Idaho Transportation Department: Office of Highway Operations & Safety Educational Material Order Form
Bike Safety Facts
(from the Bicycle Helmet Safety Institute website)
88% of all head or brain injuries could be avoided if cyclists wore a bicycle helmet.
85% of all accidents occur within five blocks of home.
47% of all bicycle accidents occur off-road, in driveways and on sidewalks.
American Speech-Language-Hearing Association. (1991). Prevention of Communication Disorders Tutorial [Relevant Paper]. Available from www.asha.org/policy.
American Speech-Language-Hearing Association. (1988). Prevention of Communication Disorders [Position Statement]. Available from www.asha.org/policy.
Bicycle Helmet Safety Institute. (n.d.) www.helmets.org/stats.htm [retrieved Sept. 30, 2010].
Brain Injury Association of America. (n.d.) Brain Injury: The teenage years — Understanding and preventing teenage brain injury. www.biausa.org/publications/Teenage.Years%20_Edited_.pdf [retrieved Oct. 1, 2010].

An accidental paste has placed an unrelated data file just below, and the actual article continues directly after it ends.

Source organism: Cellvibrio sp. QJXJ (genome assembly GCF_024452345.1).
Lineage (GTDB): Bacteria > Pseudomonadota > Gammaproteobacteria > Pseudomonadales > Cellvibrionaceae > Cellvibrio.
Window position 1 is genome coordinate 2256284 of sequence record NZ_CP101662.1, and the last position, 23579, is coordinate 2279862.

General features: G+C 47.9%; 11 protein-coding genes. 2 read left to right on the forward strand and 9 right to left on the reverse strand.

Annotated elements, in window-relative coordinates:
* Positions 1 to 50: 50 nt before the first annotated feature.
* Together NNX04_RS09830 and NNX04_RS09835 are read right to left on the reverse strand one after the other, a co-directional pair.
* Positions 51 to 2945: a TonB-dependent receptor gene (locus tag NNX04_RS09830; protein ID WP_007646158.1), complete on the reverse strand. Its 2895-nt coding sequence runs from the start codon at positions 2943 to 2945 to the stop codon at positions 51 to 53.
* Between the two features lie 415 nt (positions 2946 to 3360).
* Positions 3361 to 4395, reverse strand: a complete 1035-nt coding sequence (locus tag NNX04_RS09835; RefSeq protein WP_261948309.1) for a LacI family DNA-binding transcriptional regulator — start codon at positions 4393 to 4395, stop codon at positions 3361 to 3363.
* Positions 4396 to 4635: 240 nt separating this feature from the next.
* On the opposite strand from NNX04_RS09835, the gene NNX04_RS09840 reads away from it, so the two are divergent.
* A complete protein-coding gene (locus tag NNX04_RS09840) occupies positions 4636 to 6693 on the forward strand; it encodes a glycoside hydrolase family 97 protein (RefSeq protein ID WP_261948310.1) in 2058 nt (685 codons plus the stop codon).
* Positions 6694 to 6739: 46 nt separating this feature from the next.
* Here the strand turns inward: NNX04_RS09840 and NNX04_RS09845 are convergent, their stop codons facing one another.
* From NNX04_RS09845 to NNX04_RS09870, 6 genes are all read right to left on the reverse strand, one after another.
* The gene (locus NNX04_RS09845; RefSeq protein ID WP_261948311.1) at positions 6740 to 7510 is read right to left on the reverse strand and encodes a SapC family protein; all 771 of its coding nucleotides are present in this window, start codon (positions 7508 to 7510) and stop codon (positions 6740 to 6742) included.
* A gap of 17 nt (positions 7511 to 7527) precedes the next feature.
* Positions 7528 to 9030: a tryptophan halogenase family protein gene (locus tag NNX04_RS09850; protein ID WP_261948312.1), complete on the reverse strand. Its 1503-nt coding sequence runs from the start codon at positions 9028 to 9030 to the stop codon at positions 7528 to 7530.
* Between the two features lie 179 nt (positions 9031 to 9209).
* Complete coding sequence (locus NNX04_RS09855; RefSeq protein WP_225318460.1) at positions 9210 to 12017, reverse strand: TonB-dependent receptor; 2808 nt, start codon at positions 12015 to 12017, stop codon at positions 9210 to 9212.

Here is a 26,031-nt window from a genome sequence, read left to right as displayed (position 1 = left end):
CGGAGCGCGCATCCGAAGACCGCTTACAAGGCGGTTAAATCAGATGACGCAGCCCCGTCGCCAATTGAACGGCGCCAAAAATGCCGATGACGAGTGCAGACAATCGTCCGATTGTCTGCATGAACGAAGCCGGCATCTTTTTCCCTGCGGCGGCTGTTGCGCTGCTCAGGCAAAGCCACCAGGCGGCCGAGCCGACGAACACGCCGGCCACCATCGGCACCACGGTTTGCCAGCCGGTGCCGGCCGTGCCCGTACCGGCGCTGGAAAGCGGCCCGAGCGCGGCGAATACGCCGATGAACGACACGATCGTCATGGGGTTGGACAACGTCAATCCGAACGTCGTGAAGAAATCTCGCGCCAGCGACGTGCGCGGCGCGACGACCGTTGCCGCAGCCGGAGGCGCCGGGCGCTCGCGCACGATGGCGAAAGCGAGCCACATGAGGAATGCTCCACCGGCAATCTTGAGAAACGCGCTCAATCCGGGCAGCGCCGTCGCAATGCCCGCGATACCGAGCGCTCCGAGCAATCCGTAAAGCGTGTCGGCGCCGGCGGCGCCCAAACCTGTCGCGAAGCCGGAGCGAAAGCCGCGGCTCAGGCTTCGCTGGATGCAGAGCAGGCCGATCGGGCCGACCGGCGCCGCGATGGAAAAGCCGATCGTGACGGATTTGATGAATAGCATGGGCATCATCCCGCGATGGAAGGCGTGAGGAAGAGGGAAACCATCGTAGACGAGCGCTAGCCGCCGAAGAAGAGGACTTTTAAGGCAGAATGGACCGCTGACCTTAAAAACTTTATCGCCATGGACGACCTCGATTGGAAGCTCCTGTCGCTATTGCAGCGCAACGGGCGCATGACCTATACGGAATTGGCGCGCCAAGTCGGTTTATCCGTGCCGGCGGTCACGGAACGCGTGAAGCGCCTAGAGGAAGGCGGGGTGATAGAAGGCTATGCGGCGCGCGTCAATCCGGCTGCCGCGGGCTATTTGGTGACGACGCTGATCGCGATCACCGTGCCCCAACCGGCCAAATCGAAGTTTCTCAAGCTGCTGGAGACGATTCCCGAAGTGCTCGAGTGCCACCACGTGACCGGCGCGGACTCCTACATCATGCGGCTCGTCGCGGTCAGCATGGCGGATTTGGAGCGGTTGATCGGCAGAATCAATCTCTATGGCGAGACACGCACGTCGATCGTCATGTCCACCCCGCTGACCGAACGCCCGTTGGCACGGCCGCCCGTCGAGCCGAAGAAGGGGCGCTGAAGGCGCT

Muszynski, C., Yoganandan, N., Pintar, F., & Gennarelli, T. (2005). Risk of pediatric head injury after motor vehicle accidents. Journal of Neurosurgery: Pediatrics, 102(4), 374–379.
Thompson, H., Wayne, C., McCormick, W., & Kagan, S. (2006). Traumatic brain injury in older adults: Epidemiology, outcomes, and future implications.Journal of American Geriatric Society, 54(10), 1590–1595.
Yaukey, J., & Benincasa, R. (2008) Motorcyclist deaths spike as helmet laws loosen. USAToday. www.usatoday.com/news/nation/2008-03-26-bikehelmets_N.htm [retrieved Sept. 30, 2010].
Reprinted with permission from "Creative Community Involvement to Prevent TBI" by Amy Skinder-Meredith. The ASHA Leader, 13, November 2, 2010, pp. 34-35, 37. Copyright 2010. All rights reserved.